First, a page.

Those were the exact famous words spoken from Apollo 13 on April 13, 1970, when a series of catastrophic failures jeopardized the mission and the lives of the crew as they floated in space 210,000 miles from Earth. It was more good planning than fortune that saved the astronauts, as NASA had an exact replica of the Apollo spacecraft that provided critical decision support and allowed the crew to return safely. NASA had a digital twin back on Earth representing the space module in the form of complex simulators that enabled them to evaluate various potential solutions before instructions were relayed to the crew far from home. The rest is history.
You probably have heard the term digital twin. In the past 5 years or so that the term has entered the modern lexicon and become part of the technology landscape. Practitioners have exact replicas of engines, computer systems, and of course the human body which help them to run simulations and perform tests in ways that would otherwise be impossible.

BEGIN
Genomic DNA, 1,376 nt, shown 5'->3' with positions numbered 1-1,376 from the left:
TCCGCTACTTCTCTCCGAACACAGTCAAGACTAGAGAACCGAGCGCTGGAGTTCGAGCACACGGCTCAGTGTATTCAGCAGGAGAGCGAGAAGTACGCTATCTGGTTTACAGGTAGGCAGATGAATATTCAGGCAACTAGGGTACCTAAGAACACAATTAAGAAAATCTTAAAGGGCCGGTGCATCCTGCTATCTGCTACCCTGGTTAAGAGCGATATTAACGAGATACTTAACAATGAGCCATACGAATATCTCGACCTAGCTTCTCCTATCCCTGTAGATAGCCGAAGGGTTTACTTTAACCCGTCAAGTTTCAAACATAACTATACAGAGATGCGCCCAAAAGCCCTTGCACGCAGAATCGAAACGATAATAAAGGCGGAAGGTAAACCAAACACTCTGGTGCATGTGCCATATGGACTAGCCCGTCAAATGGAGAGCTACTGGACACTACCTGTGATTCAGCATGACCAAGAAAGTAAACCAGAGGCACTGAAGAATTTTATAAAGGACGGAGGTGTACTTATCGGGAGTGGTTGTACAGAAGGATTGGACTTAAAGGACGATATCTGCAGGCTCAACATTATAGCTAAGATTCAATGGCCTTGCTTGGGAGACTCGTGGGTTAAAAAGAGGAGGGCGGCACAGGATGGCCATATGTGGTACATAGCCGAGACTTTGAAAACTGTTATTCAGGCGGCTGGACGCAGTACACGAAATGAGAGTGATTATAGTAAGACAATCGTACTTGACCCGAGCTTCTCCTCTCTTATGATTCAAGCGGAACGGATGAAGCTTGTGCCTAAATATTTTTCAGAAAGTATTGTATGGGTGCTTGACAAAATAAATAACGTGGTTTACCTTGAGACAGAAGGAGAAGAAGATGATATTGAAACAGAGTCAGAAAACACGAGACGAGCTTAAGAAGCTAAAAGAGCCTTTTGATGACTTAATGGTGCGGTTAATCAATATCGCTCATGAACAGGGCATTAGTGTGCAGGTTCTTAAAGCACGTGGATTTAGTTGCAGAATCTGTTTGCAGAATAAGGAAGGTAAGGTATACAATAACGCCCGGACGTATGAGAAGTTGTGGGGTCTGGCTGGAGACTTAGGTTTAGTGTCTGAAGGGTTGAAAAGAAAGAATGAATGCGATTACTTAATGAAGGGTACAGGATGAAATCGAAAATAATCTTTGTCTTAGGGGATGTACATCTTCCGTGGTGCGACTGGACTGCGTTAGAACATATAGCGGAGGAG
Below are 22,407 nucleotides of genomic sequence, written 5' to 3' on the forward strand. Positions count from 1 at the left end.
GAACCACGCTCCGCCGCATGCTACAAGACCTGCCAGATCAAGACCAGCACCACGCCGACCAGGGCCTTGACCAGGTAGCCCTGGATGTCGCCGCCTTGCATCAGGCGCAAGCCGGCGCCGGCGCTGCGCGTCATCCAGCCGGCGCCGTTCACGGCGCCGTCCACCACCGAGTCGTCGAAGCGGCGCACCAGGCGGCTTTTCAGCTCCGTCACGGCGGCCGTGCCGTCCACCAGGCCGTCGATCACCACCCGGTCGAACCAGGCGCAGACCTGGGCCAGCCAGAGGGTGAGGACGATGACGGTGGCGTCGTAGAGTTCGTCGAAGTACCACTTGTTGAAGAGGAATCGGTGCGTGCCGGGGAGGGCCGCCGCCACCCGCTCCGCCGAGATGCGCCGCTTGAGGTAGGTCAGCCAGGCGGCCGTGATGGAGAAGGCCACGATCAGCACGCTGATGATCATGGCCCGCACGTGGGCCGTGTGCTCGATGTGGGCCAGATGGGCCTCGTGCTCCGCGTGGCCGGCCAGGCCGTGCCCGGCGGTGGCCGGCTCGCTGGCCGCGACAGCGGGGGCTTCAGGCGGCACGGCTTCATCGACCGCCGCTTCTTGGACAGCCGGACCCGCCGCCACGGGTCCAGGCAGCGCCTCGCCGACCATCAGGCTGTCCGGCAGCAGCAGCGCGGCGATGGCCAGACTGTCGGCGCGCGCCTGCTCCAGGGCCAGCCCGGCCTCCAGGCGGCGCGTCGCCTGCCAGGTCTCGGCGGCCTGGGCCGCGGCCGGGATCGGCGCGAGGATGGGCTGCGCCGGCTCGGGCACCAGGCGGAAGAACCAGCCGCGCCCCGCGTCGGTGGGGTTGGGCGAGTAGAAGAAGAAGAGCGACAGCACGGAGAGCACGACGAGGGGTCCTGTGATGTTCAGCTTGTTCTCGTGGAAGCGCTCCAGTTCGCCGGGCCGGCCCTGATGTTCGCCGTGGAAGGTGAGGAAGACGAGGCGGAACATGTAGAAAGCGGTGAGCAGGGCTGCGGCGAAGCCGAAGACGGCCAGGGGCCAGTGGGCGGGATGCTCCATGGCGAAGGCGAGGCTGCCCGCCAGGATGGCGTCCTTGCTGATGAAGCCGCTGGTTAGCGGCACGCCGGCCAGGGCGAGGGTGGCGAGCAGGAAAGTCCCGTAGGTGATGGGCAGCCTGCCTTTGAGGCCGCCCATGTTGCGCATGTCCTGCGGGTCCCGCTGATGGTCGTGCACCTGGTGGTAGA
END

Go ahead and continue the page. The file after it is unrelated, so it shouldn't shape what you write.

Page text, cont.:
The concept of digital twins has in recent years been applied to agriculture. Companies that you might not associate with agriculture like IBM, Microsoft, and Siemens are attempting to create an arc between their experience with this technology in their traditional businesses and the optimization of agriculture. The problem is that these organizations, and many others like them, simply do not have exact replicas of the agricultural systems where the food is grown. LandScan recognizes this disconnect.
Simulations, models, and decision support systems will never work to their potential in agriculture without an exact replica, a true digital twin, of the basic unit for food production, the farm field. LandScan’s pending patent titled “Precision Site Characterization Using Digital Twin” is enabled by our unique suite of technologies to produce an exact replica of farm fields. These technologies are used to create information infrastructure for agriculture via our Platform for Discovery. Agriculture will never be the same.
“It’s not the big that eat the small, it’s the fast that eat the slow”